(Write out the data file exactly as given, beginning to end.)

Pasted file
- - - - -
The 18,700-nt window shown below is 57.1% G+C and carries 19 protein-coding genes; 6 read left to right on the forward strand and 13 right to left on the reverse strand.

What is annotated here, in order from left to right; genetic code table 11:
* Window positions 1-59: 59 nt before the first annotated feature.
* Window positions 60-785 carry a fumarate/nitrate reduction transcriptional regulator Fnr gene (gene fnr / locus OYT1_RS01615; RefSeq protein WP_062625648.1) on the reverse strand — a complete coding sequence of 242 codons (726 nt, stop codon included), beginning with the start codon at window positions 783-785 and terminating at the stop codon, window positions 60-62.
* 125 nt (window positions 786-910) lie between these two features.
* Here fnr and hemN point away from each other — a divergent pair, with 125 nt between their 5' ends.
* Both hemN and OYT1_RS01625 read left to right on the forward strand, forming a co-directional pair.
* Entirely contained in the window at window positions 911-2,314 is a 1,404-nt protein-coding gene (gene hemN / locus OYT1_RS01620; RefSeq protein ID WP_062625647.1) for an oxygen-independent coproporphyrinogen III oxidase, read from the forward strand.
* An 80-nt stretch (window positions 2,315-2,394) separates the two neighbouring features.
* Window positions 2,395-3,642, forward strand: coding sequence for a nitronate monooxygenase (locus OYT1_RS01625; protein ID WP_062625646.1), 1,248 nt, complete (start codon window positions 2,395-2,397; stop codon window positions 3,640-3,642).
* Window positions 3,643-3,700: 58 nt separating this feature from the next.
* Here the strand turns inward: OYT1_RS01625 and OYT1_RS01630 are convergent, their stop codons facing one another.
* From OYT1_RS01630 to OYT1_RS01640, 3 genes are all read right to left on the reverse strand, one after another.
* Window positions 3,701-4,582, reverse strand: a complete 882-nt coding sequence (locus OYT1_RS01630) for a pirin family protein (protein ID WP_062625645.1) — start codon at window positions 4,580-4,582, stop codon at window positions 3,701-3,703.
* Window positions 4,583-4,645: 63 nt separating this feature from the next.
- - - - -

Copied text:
The 18,700-nt window shown below is 57.1% G+C and carries 19 protein-coding genes; 6 read left to right on the forward strand and 13 right to left on the reverse strand.

What is annotated here, in order from left to right; genetic code table 11:
* Window positions 1-59: 59 nt before the first annotated feature.
* Window positions 60-785 carry a fumarate/nitrate reduction transcriptional regulator Fnr gene (gene fnr / locus OYT1_RS01615; RefSeq protein WP_062625648.1) on the reverse strand — a complete coding sequence of 242 codons (726 nt, stop codon included), beginning with the start codon at window positions 783-785 and terminating at the stop codon, window positions 60-62.
* 125 nt (window positions 786-910) lie between these two features.
* Here fnr and hemN point away from each other — a divergent pair, with 125 nt between their 5' ends.
* Both hemN and OYT1_RS01625 read left to right on the forward strand, forming a co-directional pair.
* Entirely contained in the window at window positions 911-2,314 is a 1,404-nt protein-coding gene (gene hemN / locus OYT1_RS01620; RefSeq protein ID WP_062625647.1) for an oxygen-independent coproporphyrinogen III oxidase, read from the forward strand.
* An 80-nt stretch (window positions 2,315-2,394) separates the two neighbouring features.
* Window positions 2,395-3,642, forward strand: coding sequence for a nitronate monooxygenase (locus OYT1_RS01625; protein ID WP_062625646.1), 1,248 nt, complete (start codon window positions 2,395-2,397; stop codon window positions 3,640-3,642).
* Window positions 3,643-3,700: 58 nt separating this feature from the next.
* Here the strand turns inward: OYT1_RS01625 and OYT1_RS01630 are convergent, their stop codons facing one another.
* From OYT1_RS01630 to OYT1_RS01640, 3 genes are all read right to left on the reverse strand, one after another.
* Window positions 3,701-4,582, reverse strand: a complete 882-nt coding sequence (locus OYT1_RS01630) for a pirin family protein (protein ID WP_062625645.1) — start codon at window positions 4,580-4,582, stop codon at window positions 3,701-3,703.
* Window positions 4,583-4,645: 63 nt separating this feature from the next.